Marjorie Lawrence 1907-1979

Marjorie Lawrence

Marjorie Lawrence

In 1944 Lawrence sang in concerts in Australia for J. & N. Tait and travelled 50,000 miles entertaining wounded and disabled troops in the South-West Pacific.

Lawrence retired from public performances in 1952.

Marjorie Florence Lawrence died on 13 January 1979 at Little Rock, Arkansas.

 

In 1944 Lawrence sang in concerts in Australia for J. & N. Tait and travelled 50,000 miles entertaining wounded and disabled troops in the South-West Pacific. She sang in occupied Europe in 1945 and 1948. The French Government awarded her the Diamond Cross of the Légion d’Honneur.

By 1947 Lawrence was able to sing from a standing position, albeit strapped to a contraption designed by her husband. With this supporting her she sang Elektra with the Chicago Symphony in December 1947. She toured Australia again for J. & N. Tait in 1949.

In 1951 Lawrence returned for the ABC. She sang in acclaimed concert versions of Richard Strauss’s Elektra and Salome under Eugene Goossens and, in Melbourne, made her only appearance in fully-staged opera in this country: she was a splendid but sedentary Amneris in the National Theatre Movement’s Victorian Centenary Arts Festival production of Aida at the Princess.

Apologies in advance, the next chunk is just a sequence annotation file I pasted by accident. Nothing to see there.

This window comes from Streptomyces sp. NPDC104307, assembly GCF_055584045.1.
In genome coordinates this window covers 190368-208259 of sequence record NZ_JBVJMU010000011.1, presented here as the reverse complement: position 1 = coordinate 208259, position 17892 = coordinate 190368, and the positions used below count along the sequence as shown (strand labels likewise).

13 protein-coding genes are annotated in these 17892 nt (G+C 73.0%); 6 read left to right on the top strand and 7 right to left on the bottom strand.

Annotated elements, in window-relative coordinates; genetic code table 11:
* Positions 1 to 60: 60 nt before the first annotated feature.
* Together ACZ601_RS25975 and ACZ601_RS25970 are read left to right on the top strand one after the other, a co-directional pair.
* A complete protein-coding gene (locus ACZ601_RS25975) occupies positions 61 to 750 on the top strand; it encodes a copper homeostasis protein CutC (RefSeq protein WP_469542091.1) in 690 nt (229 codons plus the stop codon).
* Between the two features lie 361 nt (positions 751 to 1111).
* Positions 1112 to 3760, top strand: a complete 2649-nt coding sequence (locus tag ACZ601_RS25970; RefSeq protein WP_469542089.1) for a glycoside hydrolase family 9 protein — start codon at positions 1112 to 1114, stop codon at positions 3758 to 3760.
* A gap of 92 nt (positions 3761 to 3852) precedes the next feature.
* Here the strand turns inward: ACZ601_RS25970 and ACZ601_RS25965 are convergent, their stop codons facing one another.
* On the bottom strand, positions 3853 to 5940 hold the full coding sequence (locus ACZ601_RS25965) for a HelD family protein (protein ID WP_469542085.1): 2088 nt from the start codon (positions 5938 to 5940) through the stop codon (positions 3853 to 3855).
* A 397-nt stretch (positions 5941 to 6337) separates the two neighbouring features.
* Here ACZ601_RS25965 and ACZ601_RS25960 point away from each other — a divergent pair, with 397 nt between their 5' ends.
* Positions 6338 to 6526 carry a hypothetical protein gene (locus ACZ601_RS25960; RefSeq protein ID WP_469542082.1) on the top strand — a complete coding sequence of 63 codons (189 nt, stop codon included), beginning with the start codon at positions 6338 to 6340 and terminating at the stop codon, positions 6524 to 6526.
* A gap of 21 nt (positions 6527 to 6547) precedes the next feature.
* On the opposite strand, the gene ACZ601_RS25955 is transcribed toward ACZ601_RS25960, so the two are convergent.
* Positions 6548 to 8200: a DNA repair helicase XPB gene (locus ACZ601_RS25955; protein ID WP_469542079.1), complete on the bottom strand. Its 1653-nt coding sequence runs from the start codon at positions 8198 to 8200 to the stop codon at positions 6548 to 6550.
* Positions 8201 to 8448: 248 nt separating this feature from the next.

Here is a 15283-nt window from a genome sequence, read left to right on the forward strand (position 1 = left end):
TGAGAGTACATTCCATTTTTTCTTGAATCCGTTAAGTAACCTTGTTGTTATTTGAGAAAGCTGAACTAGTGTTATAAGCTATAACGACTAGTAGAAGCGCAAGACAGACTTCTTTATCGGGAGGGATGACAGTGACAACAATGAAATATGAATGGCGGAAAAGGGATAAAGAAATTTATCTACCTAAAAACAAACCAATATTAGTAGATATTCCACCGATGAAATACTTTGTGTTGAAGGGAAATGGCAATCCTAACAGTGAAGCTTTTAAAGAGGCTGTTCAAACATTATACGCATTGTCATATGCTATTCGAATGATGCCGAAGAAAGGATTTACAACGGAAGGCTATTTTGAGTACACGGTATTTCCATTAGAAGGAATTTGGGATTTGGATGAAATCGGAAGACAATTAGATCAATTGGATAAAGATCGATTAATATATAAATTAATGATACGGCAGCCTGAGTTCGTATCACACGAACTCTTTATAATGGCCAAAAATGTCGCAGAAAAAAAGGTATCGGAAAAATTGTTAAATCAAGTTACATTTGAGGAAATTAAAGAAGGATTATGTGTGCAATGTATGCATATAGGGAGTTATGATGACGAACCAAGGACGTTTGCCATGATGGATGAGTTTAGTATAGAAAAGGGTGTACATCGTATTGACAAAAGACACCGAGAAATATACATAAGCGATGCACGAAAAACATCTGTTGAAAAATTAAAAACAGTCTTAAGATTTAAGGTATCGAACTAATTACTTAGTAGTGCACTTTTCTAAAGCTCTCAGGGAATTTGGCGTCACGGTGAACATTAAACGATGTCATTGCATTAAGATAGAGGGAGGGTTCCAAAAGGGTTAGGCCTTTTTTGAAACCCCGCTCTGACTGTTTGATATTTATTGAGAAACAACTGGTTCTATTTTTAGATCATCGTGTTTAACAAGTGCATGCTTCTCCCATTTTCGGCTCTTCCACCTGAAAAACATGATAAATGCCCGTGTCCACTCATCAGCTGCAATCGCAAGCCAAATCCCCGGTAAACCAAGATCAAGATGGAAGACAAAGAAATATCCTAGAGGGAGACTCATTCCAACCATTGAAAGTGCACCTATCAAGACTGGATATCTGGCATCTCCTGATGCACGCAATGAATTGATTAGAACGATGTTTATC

Lawrence retired from public performances in 1952. She was Professor of Voice at Tulane University, New Orleans (1957-60), and at Southern Illinois University (1960-73), where she was also the director of the Opera Workshop, opera productions, and established the Marjorie Lawrence Opera Theatre. In 1974 she joined the faculty of the University of Arkansas at Little Rock and also ran opera workshops at her home in Hot Springs, Arkansas.

In 1976 Lawrence visited Australia for the last time. She attended the season opening at Sydney Opera House and sang ‘Waltzing Matilda’ at a Music for the People concert in Melbourne. She was appointed a Commander of the British Empire (CBE) in 1977 for her services to performing arts.

Lawrence’s autobiography, Interrupted Melody, was published in 1949. It was filmed in 1955 with Eleanor Parker as Lawrence and Glenn Ford as her husband. Eileen Farrell provided Ms Parker’s singing voice.

Marjorie Florence Lawrence died on 13 January 1979 at Little Rock, Arkansas. Her papers are preserved in the Southern Illinois University and there are copies in the National Library at Canberra.

*quote courtesy of Marjorie Lawrence International Vocal Competition, Opera Music Theater International, Washington DC; www.OMTI.org

Frank Van Straten, 2007

Media Gallery

Majorie on a bike

Biographical references

Helen Griffin: ‘Marjorie Lawrence’, in Australian Dictionary of Biography, volume 10
Royston Gustavson: ‘Marjorie Lawrence’ in The Oxford Companion to Australian Music, Oxford University Press, 1997
Marjorie Lawrence: Interrupted Melody, Invincible Press, 1949